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The roseate spoonbill has been compared to a pink-feathered arrow in flight.

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fter giving his “Pink Canary” presentation to the Pelican Island Audubon Society in January 2014, Lorenz began hearing some good news from Vero

Beach birding enthusiasts about an increase in local spoonbill sightings. Vero-based ecologist David Cox, biologist William Loftus, local Audubon Society president Richard Baker and other Vero Beach birders reported seeing growing numbers of spoonbills at places like the Pelican Island National Wildlife Refuge, along the Indian River Lagoon and elsewhere. “We were excited that more and more of the birds seemed to be turning up in our neck of the woods, especially because we knew they were in trouble down south,” says ecology consultant Cox, who also heads up the nonprofit conservation group, Florida Conservancy. Each year, especially during the winter breeding season, local birders reported growing numbers of spoonbills nesting on two small spoil islands of the St. John’s Water Management Area, a popular birding spot near Fellsmere some 19 miles west of Vero Beach and known locally as the Stick Marsh. As the Stick Marsh sightings increased, Cox and Loftus inVERO BEACH MAGAZINE FEBRUARY 2017

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formed Lorenz that he should investigate what had begun to look like a permanent colony. “They told me the several original pairs that had been sighted had increased to 10 or 15 or maybe

The Stick Marsh Islands boasting an ever-growing colony of spoonbills have been designated as a Critical Wildlife Area. This designation makes the islands off-limits to people all year and the 1.5 acres of water around the islands is closed to the public when the birds are nesting and raising their families.

more,” remembers Lorenz. “I decided to come up to conduct a GREG HILLS

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L

ike many birders, Cox had watched the islands’ huge

In conjunction with the Pelican Island Audubon Society, Cox

variety of birds, from egrets to spoonbills to herons

made a presentation to the Florida Fish and Wildlife Conservation

and anhingas, and realized the location was special.

Commission in July 2016 to designate the Stick Marsh islands as

Because the colonies were on islands, both the birds and their

a Critical Wildlife Area. The designation would provide a 200-foot

eggs were protected from predators such as feral cats, possums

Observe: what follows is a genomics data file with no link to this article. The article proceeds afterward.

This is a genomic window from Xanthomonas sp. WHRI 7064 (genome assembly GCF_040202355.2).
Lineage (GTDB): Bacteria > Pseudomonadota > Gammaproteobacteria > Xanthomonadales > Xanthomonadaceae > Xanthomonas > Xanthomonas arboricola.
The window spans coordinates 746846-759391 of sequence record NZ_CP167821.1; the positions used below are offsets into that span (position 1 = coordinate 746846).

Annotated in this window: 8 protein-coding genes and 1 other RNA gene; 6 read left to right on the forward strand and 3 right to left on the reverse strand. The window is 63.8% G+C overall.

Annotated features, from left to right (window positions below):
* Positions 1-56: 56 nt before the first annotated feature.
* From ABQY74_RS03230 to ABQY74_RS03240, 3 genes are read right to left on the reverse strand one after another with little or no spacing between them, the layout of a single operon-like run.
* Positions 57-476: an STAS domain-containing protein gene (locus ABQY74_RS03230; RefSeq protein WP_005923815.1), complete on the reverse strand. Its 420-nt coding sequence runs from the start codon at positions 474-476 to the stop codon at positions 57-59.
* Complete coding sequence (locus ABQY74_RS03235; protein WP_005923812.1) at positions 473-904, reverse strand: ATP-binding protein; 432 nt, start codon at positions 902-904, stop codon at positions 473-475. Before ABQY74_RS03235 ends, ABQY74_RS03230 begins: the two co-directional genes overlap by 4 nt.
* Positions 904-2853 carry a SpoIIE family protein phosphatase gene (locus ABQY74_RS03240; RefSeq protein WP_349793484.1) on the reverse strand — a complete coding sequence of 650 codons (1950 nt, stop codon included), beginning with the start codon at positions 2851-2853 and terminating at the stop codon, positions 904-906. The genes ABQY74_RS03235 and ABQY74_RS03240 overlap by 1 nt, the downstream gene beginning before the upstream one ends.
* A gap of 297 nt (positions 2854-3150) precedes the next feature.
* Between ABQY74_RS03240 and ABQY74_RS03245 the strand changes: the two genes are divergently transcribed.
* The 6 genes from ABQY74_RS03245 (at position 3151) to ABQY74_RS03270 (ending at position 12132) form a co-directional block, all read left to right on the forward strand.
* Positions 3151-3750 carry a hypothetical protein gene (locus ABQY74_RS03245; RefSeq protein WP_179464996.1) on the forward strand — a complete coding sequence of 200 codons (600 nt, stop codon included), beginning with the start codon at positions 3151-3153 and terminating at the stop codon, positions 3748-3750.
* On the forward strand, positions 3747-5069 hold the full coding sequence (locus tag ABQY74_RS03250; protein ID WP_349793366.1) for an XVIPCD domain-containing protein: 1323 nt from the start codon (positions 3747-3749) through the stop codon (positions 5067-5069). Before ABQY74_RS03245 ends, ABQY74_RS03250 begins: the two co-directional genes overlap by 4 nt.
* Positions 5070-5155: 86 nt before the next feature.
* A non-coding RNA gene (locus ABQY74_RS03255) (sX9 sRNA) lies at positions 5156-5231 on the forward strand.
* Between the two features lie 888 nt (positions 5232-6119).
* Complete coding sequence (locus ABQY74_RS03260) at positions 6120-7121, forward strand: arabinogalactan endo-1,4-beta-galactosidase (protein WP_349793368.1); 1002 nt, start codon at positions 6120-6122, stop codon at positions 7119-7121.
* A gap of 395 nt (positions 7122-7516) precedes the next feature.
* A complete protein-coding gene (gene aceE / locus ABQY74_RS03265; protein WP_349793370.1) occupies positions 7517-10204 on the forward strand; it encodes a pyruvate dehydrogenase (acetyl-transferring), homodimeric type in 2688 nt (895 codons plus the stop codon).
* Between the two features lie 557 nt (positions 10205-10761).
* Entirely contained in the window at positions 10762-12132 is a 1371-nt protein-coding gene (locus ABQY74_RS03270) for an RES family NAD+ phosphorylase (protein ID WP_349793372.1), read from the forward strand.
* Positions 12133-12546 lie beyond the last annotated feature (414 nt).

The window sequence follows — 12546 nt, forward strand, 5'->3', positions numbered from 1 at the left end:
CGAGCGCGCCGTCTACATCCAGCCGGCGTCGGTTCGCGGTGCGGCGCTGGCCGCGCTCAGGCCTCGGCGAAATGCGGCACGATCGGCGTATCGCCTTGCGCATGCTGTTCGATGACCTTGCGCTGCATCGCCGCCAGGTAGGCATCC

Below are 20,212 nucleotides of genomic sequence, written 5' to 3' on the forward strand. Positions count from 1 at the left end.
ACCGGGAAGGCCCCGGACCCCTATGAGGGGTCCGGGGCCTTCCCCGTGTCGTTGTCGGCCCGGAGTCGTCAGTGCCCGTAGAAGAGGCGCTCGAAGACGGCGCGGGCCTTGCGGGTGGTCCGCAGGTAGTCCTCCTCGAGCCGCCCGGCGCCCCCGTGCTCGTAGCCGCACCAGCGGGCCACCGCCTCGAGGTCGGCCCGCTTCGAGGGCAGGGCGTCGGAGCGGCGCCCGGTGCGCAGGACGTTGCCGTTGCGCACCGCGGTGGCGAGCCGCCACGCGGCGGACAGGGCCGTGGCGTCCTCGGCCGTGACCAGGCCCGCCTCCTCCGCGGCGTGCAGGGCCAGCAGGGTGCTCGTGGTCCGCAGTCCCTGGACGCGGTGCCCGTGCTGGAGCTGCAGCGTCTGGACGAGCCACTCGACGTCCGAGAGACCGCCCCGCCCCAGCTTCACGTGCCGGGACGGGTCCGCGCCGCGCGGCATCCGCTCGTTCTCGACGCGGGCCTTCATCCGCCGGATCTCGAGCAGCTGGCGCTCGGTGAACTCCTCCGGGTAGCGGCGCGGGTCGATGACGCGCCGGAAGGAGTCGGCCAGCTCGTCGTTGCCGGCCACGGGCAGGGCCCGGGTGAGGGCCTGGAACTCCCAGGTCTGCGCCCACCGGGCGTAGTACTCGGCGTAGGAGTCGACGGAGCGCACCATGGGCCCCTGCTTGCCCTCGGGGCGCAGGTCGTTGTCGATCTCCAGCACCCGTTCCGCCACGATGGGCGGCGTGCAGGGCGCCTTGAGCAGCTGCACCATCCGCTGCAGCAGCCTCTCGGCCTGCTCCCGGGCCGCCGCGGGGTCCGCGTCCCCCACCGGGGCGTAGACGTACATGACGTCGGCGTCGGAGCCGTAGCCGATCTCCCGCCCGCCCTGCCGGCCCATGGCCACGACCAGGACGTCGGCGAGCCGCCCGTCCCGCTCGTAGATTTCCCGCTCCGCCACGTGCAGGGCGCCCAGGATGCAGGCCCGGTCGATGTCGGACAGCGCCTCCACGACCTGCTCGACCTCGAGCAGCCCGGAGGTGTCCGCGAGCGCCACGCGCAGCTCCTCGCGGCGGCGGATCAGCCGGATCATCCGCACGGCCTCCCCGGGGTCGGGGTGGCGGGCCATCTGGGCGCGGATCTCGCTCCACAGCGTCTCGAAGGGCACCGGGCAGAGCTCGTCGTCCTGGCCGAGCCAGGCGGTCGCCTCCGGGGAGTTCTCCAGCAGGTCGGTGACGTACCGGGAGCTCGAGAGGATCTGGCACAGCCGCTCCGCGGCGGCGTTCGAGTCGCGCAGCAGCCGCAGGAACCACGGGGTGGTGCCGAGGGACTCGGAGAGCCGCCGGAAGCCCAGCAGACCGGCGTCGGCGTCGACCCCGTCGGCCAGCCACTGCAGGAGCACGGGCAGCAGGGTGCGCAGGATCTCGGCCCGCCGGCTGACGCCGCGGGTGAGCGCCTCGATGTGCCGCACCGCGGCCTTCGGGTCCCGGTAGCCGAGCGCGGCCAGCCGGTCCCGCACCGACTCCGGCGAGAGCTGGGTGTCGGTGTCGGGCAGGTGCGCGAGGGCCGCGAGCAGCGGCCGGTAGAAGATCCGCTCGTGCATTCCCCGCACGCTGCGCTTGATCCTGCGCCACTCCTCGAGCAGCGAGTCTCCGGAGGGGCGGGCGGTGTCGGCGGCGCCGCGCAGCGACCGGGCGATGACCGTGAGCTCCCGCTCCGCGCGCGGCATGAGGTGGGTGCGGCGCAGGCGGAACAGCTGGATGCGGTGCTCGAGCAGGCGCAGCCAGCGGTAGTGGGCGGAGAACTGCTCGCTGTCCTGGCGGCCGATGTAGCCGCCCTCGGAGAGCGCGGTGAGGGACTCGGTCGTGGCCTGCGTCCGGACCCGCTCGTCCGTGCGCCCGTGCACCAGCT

buffer zone for the nesting birds by preventing boaters or birders

or raccoons, which could decimate a nesting colony if they could

from approaching too closely to the islands. Further, the Pelican

reach the island. “But the alligators keep them in check if they

Island Audubon Society is enlisting volunteers to take part in

try to swim over,” birder David Simpson told me on a recent visit

“Spoonbill Watch,” a citizen-science monitoring program to help

to the Stick Marsh.

track the birds in Indian River County and help scientists monitor

However, the birds were especially vulnerable to two-legged

Vero Beach ecologist David Cox and other birders began spotting growing numbers of roseate spoonbills in Indian River County as the numbers were declining in Florida Bay.

spoonbill nesting and foraging at the Stick Marsh colony.

visitors. Cox has seen and photographed overeager boaters,

“Things don’t usually happen this fast,” says Cox, as he ex-

birders and photographers who have gotten too close or even

plains with a broad smile that The Florida Fish and Wildlife

onto the islands, scaring away adult spoonbills. “That can be

Commission designated the Stick Marsh’s two islands and the

disastrous,” explained Simpson. “If the adult birds are flushed

water around them a Critical Wildlife Area in mid-November. In

from their nests, fish crows or black vultures can attack the eggs

addition to making the islands off-limits to people all year, the

or the nestlings.” With a good telephoto lens or a spotting scope,

1.5 acres of water around the islands will be closed to the public

there’s no need for birders or bird photographers to get too

from January 1 to July 31 while birds are nesting and raising their

close to the islands.

families. “We are all thrilled with the fast response,” says Baker.

GREG HILLS

The brilliant plumage of the roseate spoonbills made them a target for plume hunters in the 1800s.

census in April 2016.” It was a day Lorenz will never forget.